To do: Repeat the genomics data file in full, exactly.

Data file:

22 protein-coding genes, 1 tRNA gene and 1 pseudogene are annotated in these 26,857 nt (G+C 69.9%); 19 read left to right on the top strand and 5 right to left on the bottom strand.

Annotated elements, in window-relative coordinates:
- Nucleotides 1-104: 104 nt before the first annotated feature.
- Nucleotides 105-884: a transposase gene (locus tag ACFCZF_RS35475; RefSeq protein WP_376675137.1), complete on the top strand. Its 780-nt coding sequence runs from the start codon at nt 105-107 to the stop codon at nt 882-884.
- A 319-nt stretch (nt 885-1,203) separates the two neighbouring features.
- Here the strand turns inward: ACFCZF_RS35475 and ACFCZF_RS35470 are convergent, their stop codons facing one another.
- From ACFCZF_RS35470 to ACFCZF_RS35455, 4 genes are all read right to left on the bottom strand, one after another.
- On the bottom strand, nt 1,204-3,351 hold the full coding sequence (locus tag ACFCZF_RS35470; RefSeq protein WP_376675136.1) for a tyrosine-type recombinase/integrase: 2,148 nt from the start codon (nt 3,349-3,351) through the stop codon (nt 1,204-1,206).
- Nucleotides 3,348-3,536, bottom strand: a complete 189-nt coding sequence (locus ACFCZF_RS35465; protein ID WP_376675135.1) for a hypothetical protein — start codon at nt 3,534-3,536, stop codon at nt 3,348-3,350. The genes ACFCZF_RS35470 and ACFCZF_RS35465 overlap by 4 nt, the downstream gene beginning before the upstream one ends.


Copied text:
22 protein-coding genes, 1 tRNA gene and 1 pseudogene are annotated in these 26,857 nt (G+C 69.9%); 19 read left to right on the top strand and 5 right to left on the bottom strand.

Annotated elements, in window-relative coordinates:
- Nucleotides 1-104: 104 nt before the first annotated feature.
- Nucleotides 105-884: a transposase gene (locus tag ACFCZF_RS35475; RefSeq protein WP_376675137.1), complete on the top strand. Its 780-nt coding sequence runs from the start codon at nt 105-107 to the stop codon at nt 882-884.
- A 319-nt stretch (nt 885-1,203) separates the two neighbouring features.
- Here the strand turns inward: ACFCZF_RS35475 and ACFCZF_RS35470 are convergent, their stop codons facing one another.
- From ACFCZF_RS35470 to ACFCZF_RS35455, 4 genes are all read right to left on the bottom strand, one after another.
- On the bottom strand, nt 1,204-3,351 hold the full coding sequence (locus tag ACFCZF_RS35470; RefSeq protein WP_376675136.1) for a tyrosine-type recombinase/integrase: 2,148 nt from the start codon (nt 3,349-3,351) through the stop codon (nt 1,204-1,206).
- Nucleotides 3,348-3,536, bottom strand: a complete 189-nt coding sequence (locus ACFCZF_RS35465; protein ID WP_376675135.1) for a hypothetical protein — start codon at nt 3,534-3,536, stop codon at nt 3,348-3,350. The genes ACFCZF_RS35470 and ACFCZF_RS35465 overlap by 4 nt, the downstream gene beginning before the upstream one ends.